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Providing evidence to improve practice

Individual study: Treatment of Crassula helmsii - A case study

Published source details

Child L.E. & Spencer-Jones D. (1995) Treatment of Crassula helmsii - A case study. Plant Invasions: General Aspects and Special Problems, Kostelec nad cernymi lesy, Czech Republic, 195-202.

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Crassula helmsii: Chemical control using herbicides Control of Freshwater Invasive Species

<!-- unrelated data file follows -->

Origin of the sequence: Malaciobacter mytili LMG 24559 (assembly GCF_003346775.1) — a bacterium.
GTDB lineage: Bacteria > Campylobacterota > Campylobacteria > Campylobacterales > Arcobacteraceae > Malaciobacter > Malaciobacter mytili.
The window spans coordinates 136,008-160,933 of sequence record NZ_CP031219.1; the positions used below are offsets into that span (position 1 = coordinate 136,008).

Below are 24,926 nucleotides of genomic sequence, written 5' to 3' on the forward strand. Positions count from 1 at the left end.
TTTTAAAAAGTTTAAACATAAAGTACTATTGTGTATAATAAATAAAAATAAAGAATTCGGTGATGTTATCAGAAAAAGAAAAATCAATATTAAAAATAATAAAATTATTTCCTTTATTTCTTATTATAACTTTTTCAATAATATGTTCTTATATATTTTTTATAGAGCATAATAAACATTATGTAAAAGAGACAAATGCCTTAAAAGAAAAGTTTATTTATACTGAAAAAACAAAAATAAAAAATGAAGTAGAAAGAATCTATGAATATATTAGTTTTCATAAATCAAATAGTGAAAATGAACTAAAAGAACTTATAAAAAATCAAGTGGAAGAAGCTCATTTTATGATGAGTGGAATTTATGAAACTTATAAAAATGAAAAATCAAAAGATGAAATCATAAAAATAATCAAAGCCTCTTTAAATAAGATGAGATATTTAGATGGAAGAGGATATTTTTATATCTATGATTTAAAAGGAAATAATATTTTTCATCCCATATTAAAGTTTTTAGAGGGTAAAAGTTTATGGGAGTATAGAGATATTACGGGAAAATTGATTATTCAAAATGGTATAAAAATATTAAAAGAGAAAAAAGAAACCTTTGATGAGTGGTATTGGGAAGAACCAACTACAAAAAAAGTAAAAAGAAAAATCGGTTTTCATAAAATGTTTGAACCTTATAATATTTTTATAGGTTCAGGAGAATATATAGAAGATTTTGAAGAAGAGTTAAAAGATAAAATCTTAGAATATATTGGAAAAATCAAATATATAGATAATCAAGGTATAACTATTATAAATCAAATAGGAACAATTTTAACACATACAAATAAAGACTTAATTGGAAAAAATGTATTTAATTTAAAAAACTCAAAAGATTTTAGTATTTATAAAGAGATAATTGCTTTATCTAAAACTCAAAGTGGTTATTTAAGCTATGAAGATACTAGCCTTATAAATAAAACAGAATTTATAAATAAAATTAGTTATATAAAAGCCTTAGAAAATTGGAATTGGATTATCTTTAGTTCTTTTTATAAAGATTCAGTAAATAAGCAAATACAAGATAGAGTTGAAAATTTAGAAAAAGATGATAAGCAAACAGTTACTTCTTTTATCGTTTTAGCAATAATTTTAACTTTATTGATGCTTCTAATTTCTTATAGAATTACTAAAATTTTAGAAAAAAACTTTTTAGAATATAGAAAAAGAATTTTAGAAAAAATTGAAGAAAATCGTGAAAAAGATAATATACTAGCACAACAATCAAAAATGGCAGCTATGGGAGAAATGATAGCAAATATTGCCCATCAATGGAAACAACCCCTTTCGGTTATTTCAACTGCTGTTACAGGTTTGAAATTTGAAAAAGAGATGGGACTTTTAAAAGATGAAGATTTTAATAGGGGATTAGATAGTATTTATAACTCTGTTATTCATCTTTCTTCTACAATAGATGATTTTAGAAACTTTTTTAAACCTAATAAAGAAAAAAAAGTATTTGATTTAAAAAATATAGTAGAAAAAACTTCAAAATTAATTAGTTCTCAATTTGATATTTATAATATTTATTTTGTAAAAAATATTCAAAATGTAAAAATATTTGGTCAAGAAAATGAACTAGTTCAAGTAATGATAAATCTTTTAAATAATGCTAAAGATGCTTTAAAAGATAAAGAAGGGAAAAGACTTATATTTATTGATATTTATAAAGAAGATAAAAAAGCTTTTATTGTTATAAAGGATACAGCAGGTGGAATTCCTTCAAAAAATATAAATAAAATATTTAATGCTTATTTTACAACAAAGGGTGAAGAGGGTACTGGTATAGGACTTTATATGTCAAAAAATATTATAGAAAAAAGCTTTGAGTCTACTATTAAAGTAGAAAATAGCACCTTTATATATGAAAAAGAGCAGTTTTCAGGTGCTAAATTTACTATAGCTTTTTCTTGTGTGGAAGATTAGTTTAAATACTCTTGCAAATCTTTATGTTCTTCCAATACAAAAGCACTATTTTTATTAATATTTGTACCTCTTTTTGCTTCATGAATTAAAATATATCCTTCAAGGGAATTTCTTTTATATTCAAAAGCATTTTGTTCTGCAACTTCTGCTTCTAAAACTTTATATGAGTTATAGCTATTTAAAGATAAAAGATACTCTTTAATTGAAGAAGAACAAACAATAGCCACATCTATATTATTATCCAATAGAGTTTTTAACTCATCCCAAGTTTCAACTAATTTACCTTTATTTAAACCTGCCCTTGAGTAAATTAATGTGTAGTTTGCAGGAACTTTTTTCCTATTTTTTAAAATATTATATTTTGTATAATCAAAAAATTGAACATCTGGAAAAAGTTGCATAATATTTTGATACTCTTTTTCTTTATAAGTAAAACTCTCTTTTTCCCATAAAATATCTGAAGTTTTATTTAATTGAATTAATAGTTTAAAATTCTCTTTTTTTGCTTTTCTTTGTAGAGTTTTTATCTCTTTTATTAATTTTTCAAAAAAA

A small, controlled, before-and-after trial in 1992 in two lakes in West Sussex, UK (Child & Spencer-Jones 1995) found that spraying C. helmsii with glyphosate reduced plant height and cover, but dichlobenil and diquat had no effect (although no statistical tests were carried out). C. helmsii cover decreased from 100% to 60% 11 days after spraying emergent plants with glyphosate, but did not change in the control plot. Thirty five days after spraying, treated plants were shorter (4 cm) than control plants (15 cm). At the same lake, a small plot of submerged C. helmsii was treated with dichlobenil but this had no effect (no data provided). At the second lake, diquat alginate did not affect cover of submerged C. helmsii (before: 100%; 35 days after: 95%). In a second trial at the same site, diquat did not affect cover of submerged (before: 95%; 16 days after: 95%), floating (before: 70%; after: 70%) or emergent plants (before: 15-20%; after: 15%). Glyphosate with an active ingredient concentration of 2.5 kg/ha was sprayed onto leaves at three 1 x 6 m plots in August. One control plot was left untreated. Dichlobenil granules were applied at 150 kg/ha at a 1 x 4 m plot in July. Diquat alginate, containing 100 g/l active ingredient, was applied at 10 l/ha to the water surface in August. Diquat, containing 200 g/l active ingredient, was applied at 25 l/ha to shallow areas and 50 l/ha to deep areas in September. Sites were monitored twice before (June-July) and three times after (August-October) treatments.